1. Here’s some late-breaking news: the Rhode Island Senate has just voted for marriage equality, the last major hurdle in that state. Final passage and an expected signature from Governor Lincoln Chafee could come in a matter of days, extending the victory of gay marriage throughout all of New England.
2. Really good background piece by Abby Rapoport on how marriage equality is coming to Rhode Island.
3. How dead is the gun bill? I’m not sure that Ben Smith’s speculation about the possibility of a now-retiring Max Baucus flipping, but the general rundown and reporting of possible votes is interesting. No predictions, but there’s a lot of time remaining in the 113th Congress.
4. Interesting development in Affordable Care Act implementation: Tom Harkin has put a hold on the nomination for the new director of the Centers for Medicare and Medicaid Services over administration choices on how to pay for the law.
6. Ayotte isn’t up for re-election yet, but something (could it be the gun vote?) has dragged down her approval ratings, according to a new PPP poll in New Hampshire. This is a robopoll, so discount it as you see fit, but it’s consistent with polling Greg looked at earlier today.
7. In the special Senate election in Massachusetts, two Members of the House continue to fight it out before the primary next week. Ed Markey has led public polls. Now underdog Stephen Lynch — disliked by many liberals for several votes in which he broke with mainstream Democrats in the House — has released an internal poll showing him losing by only 6 percentage points, although by a much wider number among Democrats.Translation? Markey is the odds-on favorite still. David S. Bernstein reports.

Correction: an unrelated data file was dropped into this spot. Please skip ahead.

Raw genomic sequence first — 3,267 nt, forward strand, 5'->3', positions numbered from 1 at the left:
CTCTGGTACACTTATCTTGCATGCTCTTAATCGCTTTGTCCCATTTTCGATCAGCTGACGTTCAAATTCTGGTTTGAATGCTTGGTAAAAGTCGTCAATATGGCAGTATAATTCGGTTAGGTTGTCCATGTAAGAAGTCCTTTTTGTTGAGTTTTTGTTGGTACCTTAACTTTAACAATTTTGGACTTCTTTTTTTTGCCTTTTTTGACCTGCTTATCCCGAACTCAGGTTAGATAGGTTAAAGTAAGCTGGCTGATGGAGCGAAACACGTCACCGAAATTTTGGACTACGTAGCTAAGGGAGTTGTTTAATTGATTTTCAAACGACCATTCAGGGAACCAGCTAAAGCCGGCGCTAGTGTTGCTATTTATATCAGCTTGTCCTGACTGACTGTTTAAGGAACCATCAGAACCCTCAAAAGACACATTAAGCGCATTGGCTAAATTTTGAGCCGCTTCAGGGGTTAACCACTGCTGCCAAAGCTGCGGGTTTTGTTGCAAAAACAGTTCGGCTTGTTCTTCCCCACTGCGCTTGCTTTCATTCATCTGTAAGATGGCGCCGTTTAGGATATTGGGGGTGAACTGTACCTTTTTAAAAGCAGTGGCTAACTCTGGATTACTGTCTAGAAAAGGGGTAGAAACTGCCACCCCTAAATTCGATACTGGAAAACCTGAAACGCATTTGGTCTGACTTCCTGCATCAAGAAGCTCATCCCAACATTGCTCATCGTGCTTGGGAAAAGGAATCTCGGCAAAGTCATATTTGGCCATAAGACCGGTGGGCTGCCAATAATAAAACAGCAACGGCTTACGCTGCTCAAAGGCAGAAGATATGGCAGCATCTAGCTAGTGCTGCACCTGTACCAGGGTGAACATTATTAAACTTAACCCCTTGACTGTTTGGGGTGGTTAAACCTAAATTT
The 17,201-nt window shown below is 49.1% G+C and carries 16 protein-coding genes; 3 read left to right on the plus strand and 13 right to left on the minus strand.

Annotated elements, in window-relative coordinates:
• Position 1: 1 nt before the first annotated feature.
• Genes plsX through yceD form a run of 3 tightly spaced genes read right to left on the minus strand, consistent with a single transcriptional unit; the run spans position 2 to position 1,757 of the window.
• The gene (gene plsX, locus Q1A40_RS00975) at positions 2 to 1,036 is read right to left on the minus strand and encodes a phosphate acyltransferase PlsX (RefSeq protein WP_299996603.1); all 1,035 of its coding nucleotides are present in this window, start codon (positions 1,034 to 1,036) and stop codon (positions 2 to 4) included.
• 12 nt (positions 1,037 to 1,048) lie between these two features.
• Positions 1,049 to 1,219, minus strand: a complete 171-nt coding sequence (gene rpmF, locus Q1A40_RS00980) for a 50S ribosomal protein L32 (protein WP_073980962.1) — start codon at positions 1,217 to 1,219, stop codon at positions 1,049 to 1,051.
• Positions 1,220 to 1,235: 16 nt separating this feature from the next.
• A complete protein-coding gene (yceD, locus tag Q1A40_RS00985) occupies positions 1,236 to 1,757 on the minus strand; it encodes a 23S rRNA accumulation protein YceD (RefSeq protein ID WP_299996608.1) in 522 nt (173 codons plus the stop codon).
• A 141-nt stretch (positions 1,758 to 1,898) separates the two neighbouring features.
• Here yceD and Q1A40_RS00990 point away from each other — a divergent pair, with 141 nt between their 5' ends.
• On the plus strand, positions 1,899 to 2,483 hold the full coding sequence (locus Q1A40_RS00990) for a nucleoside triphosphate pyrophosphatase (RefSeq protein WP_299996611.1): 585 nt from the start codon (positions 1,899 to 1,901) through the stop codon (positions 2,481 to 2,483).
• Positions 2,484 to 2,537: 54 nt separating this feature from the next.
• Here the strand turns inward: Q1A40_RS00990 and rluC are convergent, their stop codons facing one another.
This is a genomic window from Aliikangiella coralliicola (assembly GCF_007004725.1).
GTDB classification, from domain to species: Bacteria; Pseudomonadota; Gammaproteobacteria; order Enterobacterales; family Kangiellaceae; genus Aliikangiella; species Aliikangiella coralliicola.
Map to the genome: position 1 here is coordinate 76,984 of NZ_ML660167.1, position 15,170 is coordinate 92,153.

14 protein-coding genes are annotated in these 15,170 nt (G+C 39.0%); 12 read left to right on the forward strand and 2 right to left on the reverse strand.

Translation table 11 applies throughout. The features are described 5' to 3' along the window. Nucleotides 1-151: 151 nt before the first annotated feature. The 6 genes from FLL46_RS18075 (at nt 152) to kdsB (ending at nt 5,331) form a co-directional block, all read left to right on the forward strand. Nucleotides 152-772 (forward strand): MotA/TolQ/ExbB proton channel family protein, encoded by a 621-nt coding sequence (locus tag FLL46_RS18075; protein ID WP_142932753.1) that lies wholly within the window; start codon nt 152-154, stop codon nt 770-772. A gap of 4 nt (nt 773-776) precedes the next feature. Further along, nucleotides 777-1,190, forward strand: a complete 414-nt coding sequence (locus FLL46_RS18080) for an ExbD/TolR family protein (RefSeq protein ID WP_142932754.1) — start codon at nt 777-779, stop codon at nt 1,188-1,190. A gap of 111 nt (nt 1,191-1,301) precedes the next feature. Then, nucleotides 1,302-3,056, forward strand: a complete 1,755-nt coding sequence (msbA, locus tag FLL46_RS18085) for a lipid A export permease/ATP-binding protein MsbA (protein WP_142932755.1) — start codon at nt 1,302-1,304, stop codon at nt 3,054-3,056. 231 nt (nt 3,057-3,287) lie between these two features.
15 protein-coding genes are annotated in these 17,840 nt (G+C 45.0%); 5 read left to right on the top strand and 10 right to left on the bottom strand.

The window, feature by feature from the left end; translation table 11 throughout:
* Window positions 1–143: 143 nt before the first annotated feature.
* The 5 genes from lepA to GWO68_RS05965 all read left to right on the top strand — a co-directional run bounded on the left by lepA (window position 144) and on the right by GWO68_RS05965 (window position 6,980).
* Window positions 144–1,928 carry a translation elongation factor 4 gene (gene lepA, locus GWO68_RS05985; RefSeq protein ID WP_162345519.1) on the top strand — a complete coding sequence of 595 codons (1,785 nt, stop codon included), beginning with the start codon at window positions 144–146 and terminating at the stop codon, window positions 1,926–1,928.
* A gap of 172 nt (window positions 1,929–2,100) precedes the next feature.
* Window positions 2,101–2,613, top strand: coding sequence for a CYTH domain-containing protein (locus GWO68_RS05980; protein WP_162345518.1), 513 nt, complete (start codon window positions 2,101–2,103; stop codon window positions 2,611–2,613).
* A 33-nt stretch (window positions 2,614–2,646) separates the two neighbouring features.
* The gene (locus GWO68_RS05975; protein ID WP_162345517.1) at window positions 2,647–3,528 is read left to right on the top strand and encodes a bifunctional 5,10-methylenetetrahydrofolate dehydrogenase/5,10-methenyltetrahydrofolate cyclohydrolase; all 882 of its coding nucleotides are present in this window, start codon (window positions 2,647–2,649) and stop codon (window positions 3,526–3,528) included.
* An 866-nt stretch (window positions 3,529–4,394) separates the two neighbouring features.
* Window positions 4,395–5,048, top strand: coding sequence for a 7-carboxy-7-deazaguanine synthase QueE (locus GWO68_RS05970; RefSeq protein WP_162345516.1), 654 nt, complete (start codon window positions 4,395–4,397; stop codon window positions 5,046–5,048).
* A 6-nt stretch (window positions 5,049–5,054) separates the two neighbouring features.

8. The deficit keeps falling, spending cuts continue, and Republican rhetoric? It’s as if none of it ever happened. Jared Bernstein tries to set the facts straight.
9. On the immigration bill: Jonathan Chait detects signs that conservatives are getting used to the idea that something will really pass.
10. Did Senate reform help? Sarah Binder isn’t impressed.
11. Good Steve Benen item on the post-policy Republican Party, and the House of Republicans, which can’t be bothered to do anything.
12. Kevin Drum on presidential persuasion, the Affordable Care Act, and Olympia Snowe.
13. It’s nice that we’re back to slower news days, so that we can debate whether George W. Bush is actually highly intelligent. Bush administration official Keith Hennessey argues for Bush.
14. I agree with Ezra Klein: Bush is probably a smart man, but he was terrible at presidenting.
15. And Jamelle Bouie on why Republicans would be nuts to decide to battle over Bush.